By Scott London — October 12, 2009
It’s been a big week here, juggling a thousand projects and, in the midst of it all, getting swept up in the media whirlwind surrounding the announcement of this year’s Nobel Peace Prize to Barack Obama. Like many people I was stunned by the news. I certainly agree with the Norwegian Nobel Committee that no one has done more “to strengthen international diplomacy and cooperation between peoples,” as the citation put it, and that thanks to President Obama the United States is now playing a more constructive role on a wide range of global fronts, from democracy and human rights to climate change and the reduction of nuclear weapons.
But prizes awarded to statesmen always present certain challenges. There have been about about three dozen such prizes, by my count. The most significant problem is that political leaders who win the prize are being awarded for work they were appointed or elected to do. If the fundamental task of a political leader is to keep the peace, as it were, then they hardly deserve a prize for that.
In his will, Alfred Nobel stipulated that the prize should go to individuals who have won some victory for peace during the preceding year. But in the case of statesmen this rules out a longer term perspective, to say nothing of a deeper analysis of documents and other evidence about the underlying motives behind their efforts to solve conflicts and promote peace.
Few of the prizes awarded to statesmen have stood the test of time, in my view. Even the two awards to sitting US presidents (Roosevelt in 1906 and Wilson in 1919) were controversial. Roosevelt was hardly a man of peace, as we know, though he did manage to help bring the Russo-Japanese war to an end. And Wilson’s great achievement, the League of Nations, failed to accomplish what it was supposed to.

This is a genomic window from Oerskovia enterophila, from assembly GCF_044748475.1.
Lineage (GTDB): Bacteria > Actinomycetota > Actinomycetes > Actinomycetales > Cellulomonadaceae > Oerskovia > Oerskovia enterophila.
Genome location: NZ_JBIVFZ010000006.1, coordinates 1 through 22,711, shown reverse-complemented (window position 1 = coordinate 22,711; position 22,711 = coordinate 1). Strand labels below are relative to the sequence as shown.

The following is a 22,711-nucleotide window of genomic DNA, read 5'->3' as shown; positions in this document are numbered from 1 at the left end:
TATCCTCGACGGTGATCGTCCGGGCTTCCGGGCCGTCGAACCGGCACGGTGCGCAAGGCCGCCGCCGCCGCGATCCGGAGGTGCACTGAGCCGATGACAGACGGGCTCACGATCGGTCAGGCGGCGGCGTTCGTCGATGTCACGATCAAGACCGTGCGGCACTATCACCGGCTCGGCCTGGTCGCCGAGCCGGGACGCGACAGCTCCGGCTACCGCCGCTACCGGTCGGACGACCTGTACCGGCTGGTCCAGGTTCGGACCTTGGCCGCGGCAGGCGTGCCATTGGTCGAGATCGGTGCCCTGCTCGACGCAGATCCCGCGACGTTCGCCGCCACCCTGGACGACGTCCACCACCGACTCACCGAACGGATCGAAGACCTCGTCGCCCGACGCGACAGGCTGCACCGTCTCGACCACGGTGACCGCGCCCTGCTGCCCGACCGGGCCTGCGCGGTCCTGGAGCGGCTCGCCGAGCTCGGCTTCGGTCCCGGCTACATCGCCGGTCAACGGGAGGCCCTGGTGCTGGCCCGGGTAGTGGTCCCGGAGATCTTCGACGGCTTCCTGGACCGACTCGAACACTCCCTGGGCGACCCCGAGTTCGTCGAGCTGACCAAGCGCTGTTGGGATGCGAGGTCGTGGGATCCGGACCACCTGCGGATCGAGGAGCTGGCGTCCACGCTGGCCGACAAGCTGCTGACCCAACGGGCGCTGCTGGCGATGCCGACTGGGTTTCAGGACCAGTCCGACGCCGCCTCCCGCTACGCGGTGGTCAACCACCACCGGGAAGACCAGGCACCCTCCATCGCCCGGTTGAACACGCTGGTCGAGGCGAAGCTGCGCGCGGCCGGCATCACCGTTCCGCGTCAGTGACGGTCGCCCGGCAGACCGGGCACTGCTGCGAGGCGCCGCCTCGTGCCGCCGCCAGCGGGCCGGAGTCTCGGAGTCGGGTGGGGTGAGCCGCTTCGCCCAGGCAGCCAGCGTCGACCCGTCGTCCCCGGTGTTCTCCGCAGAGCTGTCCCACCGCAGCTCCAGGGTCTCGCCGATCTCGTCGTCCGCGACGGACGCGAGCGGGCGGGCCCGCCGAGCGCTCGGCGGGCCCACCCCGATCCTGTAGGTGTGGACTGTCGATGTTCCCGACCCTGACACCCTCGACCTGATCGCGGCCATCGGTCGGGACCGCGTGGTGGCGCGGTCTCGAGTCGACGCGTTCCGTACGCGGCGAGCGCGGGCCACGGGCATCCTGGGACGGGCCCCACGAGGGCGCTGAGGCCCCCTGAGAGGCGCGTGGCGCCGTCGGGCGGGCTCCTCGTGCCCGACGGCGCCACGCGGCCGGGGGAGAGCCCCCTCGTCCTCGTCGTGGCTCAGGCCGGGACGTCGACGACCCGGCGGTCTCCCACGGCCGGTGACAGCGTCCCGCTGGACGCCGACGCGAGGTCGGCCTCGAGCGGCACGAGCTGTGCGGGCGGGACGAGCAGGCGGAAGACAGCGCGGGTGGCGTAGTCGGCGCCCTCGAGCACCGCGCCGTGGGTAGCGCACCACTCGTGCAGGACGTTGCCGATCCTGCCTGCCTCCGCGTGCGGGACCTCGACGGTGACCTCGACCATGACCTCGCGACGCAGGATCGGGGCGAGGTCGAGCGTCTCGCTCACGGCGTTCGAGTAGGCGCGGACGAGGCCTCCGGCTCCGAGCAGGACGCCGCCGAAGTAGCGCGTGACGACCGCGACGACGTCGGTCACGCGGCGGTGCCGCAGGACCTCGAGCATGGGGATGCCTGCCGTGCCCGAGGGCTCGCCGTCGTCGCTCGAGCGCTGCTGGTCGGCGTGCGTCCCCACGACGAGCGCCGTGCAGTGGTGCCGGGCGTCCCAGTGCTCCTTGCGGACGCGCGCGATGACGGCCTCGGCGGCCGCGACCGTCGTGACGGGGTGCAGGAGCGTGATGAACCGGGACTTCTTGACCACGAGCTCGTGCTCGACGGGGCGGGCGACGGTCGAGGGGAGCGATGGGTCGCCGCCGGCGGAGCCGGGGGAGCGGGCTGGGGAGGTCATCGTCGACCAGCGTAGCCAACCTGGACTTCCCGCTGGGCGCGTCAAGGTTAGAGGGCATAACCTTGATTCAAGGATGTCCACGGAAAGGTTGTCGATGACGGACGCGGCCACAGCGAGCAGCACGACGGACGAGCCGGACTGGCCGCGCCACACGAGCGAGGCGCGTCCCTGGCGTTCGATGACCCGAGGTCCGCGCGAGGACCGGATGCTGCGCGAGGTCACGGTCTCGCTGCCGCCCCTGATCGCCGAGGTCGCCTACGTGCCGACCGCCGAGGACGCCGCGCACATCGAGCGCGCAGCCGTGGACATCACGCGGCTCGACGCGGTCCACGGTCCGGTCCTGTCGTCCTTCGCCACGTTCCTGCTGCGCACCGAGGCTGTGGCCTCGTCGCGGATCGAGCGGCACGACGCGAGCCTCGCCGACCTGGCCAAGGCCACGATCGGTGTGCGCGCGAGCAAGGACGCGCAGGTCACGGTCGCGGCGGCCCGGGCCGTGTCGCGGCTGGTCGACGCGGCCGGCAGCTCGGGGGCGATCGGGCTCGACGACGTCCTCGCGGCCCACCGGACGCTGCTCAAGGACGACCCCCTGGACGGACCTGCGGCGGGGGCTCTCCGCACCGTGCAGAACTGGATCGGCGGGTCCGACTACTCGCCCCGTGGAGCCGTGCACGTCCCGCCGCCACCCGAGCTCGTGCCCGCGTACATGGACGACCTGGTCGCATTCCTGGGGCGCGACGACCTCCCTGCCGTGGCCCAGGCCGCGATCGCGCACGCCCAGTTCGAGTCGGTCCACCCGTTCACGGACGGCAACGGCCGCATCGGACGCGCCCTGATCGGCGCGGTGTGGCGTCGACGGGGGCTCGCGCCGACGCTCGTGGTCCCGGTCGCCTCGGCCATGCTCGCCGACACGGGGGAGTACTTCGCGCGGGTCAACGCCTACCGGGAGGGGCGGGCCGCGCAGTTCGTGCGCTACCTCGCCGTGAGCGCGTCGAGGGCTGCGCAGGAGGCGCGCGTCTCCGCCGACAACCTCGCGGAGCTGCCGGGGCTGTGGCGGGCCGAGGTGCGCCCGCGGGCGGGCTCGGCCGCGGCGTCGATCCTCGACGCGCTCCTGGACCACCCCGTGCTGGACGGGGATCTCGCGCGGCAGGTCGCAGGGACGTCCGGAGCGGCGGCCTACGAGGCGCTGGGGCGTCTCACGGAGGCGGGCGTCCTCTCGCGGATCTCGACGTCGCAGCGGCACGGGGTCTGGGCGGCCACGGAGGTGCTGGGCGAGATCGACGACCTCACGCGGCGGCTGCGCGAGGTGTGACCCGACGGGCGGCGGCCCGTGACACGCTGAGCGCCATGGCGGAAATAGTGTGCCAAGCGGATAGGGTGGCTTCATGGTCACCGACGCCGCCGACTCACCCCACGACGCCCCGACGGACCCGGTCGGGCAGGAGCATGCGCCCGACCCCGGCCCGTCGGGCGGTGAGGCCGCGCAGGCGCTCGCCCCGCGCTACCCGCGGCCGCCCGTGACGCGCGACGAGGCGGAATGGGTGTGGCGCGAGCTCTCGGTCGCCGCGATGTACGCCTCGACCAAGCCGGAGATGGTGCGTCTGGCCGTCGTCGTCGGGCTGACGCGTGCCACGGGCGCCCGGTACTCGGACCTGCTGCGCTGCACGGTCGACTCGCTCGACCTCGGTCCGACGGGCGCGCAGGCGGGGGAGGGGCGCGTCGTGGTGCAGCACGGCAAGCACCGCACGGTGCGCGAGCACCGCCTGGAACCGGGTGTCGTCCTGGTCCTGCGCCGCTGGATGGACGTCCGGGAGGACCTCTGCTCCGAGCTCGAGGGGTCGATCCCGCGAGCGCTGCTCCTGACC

That said, the Norwegian Nobel Committee has taken an increasingly broad view of peace in the 21st century, defining it not in the narrow terms Nobel laid out in his will, but as a broad mission that must include work for human rights, environmental sustainability, international tolerance, economic justice, mutual understanding between peoples, and a range of other pressing challenges. From that broader perspective, the prize to Obama certainly makes sense and might yet serve its intended purpose.
The Norwegian Nobel Committee has taken a gamble by giving the prize to Obama. It may weigh heavily on him now, especially at home. But in time we make look back on it as one of the best and most obvious of prizes, much as we now look upon the awards to Martin Luther King Jr., Dag Hammarskjöld, Nelson Mandela, and other great figures who were not only exemplary leaders but also champions of human rights, human freedom and human dignity.
For more of my thoughts on the 2009 Nobel Peace Prize, check out the links below. I was interviewed for several newspaper stories and also appeared on a number of radio and television programs. I’ll be adding to the list in coming days as the clips are posted online.
- Wall Street Journal: An Award Often Tinged by Politics by Michael M. Phillips and Guy Chazan
- Toronto Star: Nobel Peace Prize Coveted, But Oh So Controversial by Olivia Ward
- Christian Science Monitor: With Elinor Ostrom, Oliver Williamson, US Nearly Sweeps Nobels by Mark Sappenfield
- NewsHour with Jim Lehrer: Examining the Road to Becoming a Nobel Laureate by Jeffrey Brown
- WYPR Public Radio: President Obama’s Nobel Peace Prize from Midday with Dan Rodricks